English class books

MEMS majors often go on to graduate and professional study. The experience of research and of planning an individual course of study is excellent preparation for graduate work. Below are a few profiles that exemplify how former students’ careers have evolved over time.

Amanda Langdon ’07 completed the University of Iowa's library and information science program, as well as the U of I's graduate certificate for the Center for the Book. She ended up continuing the kind of work she did as a graduate work-study student: access services and circulation librarianship in a medical-academic library at the Health Sciences Library at the University of Colorado Denver's Anschutz Medical Campus. As an extracurricular aside, the research methods learned and historical resources accumulated at Cornell have served Amanda well in researching her medieval-based historical fantasy writing.

Brooke Bergantzel ’08 completed a master’s in library and information science with a concentration in archives management at Simmons College in Boston, Massachusetts, where she worked as the Dean’s Fellow for the Graduate School for Library and Information Science West and the Massachusetts Center for the Book. She returned to Cornell as the reference and technical services librarian before being promoted to instructional technology librarian, and now works at Macalester College. She also consults with the Mount Vernon Historical Preservation Commission on its online database of historic images. She has also served as a coach at the Institute for Digital Liberal Arts Scholarship, working alongside faculty from a variety of institutions to pursue projects in the digital humanities.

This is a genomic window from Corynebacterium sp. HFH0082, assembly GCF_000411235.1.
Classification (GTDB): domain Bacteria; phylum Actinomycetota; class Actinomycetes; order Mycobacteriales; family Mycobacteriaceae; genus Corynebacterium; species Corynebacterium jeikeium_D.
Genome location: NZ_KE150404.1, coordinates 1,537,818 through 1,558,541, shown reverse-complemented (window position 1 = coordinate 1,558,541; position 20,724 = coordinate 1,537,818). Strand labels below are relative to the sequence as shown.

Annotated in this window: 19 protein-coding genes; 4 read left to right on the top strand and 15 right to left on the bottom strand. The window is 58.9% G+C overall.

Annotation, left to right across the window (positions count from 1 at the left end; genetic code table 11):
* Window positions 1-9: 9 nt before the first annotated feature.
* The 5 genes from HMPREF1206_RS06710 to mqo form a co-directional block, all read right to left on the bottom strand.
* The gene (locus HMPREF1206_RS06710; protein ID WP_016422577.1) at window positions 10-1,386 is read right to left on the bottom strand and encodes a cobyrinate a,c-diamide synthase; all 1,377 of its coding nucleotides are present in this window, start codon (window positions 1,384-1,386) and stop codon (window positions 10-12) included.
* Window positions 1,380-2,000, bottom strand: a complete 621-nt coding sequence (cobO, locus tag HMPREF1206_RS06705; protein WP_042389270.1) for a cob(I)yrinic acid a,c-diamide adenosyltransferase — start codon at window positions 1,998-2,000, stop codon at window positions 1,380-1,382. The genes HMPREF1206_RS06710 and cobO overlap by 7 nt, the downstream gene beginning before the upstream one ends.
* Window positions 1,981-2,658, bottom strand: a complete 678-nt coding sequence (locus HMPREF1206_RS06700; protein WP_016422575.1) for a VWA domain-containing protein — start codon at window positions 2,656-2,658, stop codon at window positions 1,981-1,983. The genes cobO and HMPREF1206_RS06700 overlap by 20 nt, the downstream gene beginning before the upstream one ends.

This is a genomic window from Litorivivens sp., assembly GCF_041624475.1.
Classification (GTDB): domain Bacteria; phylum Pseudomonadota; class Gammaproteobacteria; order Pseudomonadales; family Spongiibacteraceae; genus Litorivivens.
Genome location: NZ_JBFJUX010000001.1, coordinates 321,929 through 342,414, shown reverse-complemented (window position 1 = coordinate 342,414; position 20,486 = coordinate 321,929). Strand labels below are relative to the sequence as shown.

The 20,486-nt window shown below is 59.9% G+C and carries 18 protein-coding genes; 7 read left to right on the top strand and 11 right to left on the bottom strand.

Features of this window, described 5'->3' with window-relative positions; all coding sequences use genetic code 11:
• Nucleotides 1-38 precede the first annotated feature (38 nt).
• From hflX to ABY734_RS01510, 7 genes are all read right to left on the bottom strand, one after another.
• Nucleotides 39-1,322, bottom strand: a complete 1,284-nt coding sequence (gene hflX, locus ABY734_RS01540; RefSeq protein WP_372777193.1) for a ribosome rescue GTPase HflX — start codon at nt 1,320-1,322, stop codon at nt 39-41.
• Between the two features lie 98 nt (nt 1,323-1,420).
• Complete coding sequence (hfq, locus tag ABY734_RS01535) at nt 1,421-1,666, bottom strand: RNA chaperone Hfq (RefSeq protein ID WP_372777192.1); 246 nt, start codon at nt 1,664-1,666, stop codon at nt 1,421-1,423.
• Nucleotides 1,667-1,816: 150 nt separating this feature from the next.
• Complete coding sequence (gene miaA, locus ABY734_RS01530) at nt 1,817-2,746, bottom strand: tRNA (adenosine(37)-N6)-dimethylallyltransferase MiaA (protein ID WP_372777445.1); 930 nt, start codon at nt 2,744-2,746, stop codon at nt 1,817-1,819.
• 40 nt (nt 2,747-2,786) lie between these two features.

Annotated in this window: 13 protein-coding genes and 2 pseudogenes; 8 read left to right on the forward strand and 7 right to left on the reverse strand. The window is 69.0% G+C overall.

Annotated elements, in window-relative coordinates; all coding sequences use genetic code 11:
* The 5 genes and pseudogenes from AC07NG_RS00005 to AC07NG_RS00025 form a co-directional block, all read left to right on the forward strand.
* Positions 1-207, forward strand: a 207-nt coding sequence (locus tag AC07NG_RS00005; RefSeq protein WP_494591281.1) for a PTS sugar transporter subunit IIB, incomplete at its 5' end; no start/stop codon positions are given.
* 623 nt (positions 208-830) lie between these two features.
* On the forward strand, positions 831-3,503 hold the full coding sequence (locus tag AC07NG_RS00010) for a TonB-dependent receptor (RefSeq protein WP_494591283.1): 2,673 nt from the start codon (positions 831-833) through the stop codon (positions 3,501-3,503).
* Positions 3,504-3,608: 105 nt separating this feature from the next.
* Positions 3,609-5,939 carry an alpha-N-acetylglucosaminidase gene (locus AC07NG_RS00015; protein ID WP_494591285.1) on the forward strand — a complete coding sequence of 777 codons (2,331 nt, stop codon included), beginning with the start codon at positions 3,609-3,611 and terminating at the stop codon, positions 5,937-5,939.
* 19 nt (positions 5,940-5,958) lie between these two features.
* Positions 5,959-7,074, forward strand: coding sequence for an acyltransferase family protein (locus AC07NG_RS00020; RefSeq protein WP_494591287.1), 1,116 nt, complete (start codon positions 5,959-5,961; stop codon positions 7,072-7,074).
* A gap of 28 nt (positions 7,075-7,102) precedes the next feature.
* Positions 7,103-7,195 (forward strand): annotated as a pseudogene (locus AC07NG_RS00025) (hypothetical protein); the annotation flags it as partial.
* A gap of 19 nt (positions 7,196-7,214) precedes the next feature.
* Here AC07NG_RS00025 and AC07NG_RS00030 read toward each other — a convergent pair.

Ellie Gione ’12 worked at the Minnesota Historical Society as a reference assistant in its research library and also as a library assistant at the Newberry Library in Chicago. She completed her master's degree in library and information science in 2017 and has presented at three academic conferences: the Newberry Multidisciplinary Graduate Conference; the Arizona Center for Medieval and Renaissance Studies Conference at Arizona State University; and the Sixteenth Century Society Conference in Bruges, Belgium. Her presentations were a continuation of her MEMS senior thesis. She plans to pursue doctoral work in early modern England.

Laura Michelson ’16 served as an Appalachian Forest Heritage Area AmeriCorps member at Arthurdale Heritage, a historically based nonprofit organization in West Virginia, and is now studying for a master of arts in library and information science and a certificate in book arts at the University of Iowa. She reports, “My MEMS program, and Cornell in general, has prepared me in being able to multitask and balance multiple projects; to schedule and prioritize tasks; to research and to place aspects of history into a relevant context; to think critically; to write and speak effectively; and to learn a massive amount of information quickly and to retain it—at Arthurdale I learned our 90-minute tours over the course of two days.”

Sara Renaud ’18 completed her MEMS major and a French minor with a senior thesis on the 15th-century French writer Christine de Pizan. She is now pursuing a master’s degree in museum and artifact studies at Durham University in the United Kingdom.